Welp, looks déjà vu all over again: You humans — at least in Western Pennsylvania — have six more weeks of #winter to cope with. Take advantage of that #indoor time to #chuck some of that #stuff you don’t need like I would wood! I’m a minimalist — I often dig multiple chambers and only furnish and use one or two, but it keeps me and the forest above healthy. Try to limit the visible items in each room to the things you use there every day, and #store anything else out of sight. In the process, you can eliminate and #donate the things you don’t need or want to ClothingDonations.org. Many thanks to the Organizing Blog for letting me guest this week. Now it’s back to bed for another month or so — Punxsutawney Phil, signing off!
Revisiting Hygge’s Warm Minimalism
Now that you’ve put away the #holiday decorations (#decluttering and #organizing along the way, of course), it’s time to settle in for the remainder of winter’s cold, dark nights. But to do so cheerfully in #minimalist comfort and style, you’ll want to revisit the concept of #hygge.
Hygge (pronounced “hoo-guh”) is a Scandinavian concept that celebrates warm and welcoming indoor living — likely a compensating response to the region’s long winter nights. The term appears to derive from an Old Norse word meaning “protected from the outside world.”
While the outside world is less of a concern this year now that the spread of COVID is mostly controlled, hygge reflects values of equality, positivity and well-being. But it is an introverted practice that encourages “practitioners to shelter, cluster and enclose,” says Denmark.dk.
Being a hygge acolyte is easy: You just need to embrace things that signify warmth and comfort. A cup of tea, coffee or hot chocolate; a roaring fire or some candles; and cozy slippers, blankets or sweaters are a few essentials.
What you won’t need is a lot of #clutter, because hygge is a practice that embraces simplicity. You’ll want to strip your space down to its simplest furnishings and neutral colors, and avoid the mental clutter brought on by too many screens and a cacophony of loud noises.
Hygge is more than hibernating — it’s making peace with the weather (something you can’t control) and embracing the simple joys of home, family and surroundings. And if you find that your surroundings are too chaotic to support such well-being, now’s the time to make a change.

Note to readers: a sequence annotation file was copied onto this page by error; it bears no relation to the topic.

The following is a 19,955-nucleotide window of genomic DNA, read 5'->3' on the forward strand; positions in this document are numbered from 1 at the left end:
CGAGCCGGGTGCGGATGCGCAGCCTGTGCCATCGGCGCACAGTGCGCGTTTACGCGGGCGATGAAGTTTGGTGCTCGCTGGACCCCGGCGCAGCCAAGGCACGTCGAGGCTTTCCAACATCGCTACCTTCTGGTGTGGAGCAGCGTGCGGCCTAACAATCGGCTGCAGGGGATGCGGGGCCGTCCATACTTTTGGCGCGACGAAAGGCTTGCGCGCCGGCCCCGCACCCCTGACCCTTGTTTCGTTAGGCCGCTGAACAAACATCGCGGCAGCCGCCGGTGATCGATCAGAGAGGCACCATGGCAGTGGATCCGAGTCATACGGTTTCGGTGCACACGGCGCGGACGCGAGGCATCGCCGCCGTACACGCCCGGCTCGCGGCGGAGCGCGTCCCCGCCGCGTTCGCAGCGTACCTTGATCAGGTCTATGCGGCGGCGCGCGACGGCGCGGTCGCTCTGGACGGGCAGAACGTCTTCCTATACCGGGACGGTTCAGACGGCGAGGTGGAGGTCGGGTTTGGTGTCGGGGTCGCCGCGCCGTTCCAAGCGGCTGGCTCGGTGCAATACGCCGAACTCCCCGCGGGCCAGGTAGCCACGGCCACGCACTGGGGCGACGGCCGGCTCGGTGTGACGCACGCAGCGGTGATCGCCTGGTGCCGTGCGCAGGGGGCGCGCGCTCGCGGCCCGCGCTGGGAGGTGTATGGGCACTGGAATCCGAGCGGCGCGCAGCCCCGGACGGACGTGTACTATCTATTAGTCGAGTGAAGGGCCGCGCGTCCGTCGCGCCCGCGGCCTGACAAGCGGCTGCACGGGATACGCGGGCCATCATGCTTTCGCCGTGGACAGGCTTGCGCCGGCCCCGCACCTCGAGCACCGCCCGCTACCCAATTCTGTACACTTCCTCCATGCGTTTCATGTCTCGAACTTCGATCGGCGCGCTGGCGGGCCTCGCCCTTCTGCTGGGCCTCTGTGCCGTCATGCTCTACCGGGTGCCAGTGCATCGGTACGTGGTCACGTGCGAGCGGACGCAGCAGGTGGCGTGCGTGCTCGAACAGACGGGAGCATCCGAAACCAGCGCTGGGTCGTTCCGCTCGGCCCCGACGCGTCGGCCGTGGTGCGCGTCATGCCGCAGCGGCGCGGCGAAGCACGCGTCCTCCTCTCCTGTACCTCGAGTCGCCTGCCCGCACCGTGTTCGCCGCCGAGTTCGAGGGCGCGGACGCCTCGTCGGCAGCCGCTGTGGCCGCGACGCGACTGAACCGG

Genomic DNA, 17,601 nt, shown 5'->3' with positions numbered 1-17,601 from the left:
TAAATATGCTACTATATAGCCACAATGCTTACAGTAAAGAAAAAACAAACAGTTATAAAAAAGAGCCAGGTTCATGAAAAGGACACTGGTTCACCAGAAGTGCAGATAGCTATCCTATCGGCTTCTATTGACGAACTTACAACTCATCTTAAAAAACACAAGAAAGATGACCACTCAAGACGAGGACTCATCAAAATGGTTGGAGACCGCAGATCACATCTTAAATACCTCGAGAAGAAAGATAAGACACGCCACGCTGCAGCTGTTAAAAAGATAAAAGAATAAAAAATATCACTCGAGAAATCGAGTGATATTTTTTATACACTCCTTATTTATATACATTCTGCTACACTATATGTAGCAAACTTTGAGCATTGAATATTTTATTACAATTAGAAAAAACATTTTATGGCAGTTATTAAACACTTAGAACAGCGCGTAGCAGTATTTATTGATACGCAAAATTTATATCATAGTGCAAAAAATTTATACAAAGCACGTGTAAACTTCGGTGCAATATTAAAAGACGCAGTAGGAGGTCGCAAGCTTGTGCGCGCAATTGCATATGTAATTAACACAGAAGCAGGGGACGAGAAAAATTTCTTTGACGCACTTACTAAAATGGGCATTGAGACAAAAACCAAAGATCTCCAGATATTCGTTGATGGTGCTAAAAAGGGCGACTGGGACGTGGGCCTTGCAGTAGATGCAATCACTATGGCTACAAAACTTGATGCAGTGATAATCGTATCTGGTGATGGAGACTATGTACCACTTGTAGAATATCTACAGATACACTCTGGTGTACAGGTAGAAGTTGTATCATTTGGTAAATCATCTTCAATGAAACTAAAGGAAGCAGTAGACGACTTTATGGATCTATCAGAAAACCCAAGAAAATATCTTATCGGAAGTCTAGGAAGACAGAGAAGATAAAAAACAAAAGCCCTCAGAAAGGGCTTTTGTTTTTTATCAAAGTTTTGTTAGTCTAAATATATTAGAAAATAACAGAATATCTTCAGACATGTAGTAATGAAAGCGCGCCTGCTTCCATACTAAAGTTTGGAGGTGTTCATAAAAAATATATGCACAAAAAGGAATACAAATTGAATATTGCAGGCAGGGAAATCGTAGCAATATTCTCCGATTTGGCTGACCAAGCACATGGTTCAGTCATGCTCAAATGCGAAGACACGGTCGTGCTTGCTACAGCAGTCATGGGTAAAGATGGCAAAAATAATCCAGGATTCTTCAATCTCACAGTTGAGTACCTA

Make a single hygge space — a nook, seating area or room where clutter and chaos won’t intrude. Strip it down to the bare essentials, getting rid of anything that doesn’t contribute directly to your feelings of warmth and well-being.
You can donate any lightly used items that don’t fit the new style to ClothingDonations.org by arranging a #donation #pickup. You can also find nice blankets, sweaters and other cozy hygge goods at the thrift stores supplied by your donations and help veterans in the process
Embrace the newfound calm and enjoy the winter from your cozy confines!
Pack Minimalist to Speed Your Airport Visit
#Minimalist travelers know that when you pack light, you can skip the check-in and baggage-claim lines and be ready to roll as soon as the jetway doors open. To get everything you’ll need into a single, regulation-size carry-on bag, pack clothing that you can mix and match for multiple wears and limit your shoes to the ones you have on, TravelHackit says. Use vacuum-seal compression bags to make the most of the space you have. And finally, don’t pack toiletries and other items that you’ll be able to buy at your final destination — or at least pack only one or two days’ supply. #SummerTravel
Help Mom Be More Minimalist
Moms — everyone has one. And this Sunday is the day many among us will celebrate them. You might do that by taking her out to brunch, giving her a day off, flowers, cards or a call.
There’s another option that can help you show you care, however, in combination with one or more of those classic options or separately throughout the year: Help Mom be more minimalist.
No two moms are alike, of course; some are packrats with closets full of clothes and big collections of tchotchkes and gewgaws; some are spartan neat-freaks. Wherever yours fits on that spectrum, she needs help managing and organizing her #stuff.
We at The Organizing Blog were fortunate to have moms who kept everything #neat and #tidy, never allowing unwanted or unused #junk to pile up. But there was nothing they liked more than a little help with their household tasks.
If your mom is getting older, it’s more urgent for you to help her #downsize. There may be many things that are easy to let go, says Aging Outreach Services, but handle sentimental items with care.
If a move to a smaller space is imminent, make an action plan to eliminate everything but the essentials, room by room. Recruit family members and friends to make a day out of a decluttering effort. And most importantly, be patient.
Repeat the process as often as as necessary to get Mom to a refreshed, #decluttered place. It might even be something you can bond over — especially if you have a #garage sale that helps fund a dinner out or a spa day.
Remember, you can schedule as many free #donation #pickups as you want at ClothingDonations.org to get any extra clothing or unused household goods out of Mom’s sight as quickly as possible.
Helping #Mom #declutter is a Mother’s Day gift that keeps on giving. Not only will she appreciate having a cleaner, more organized space, but both of you will cherish the time you spend together.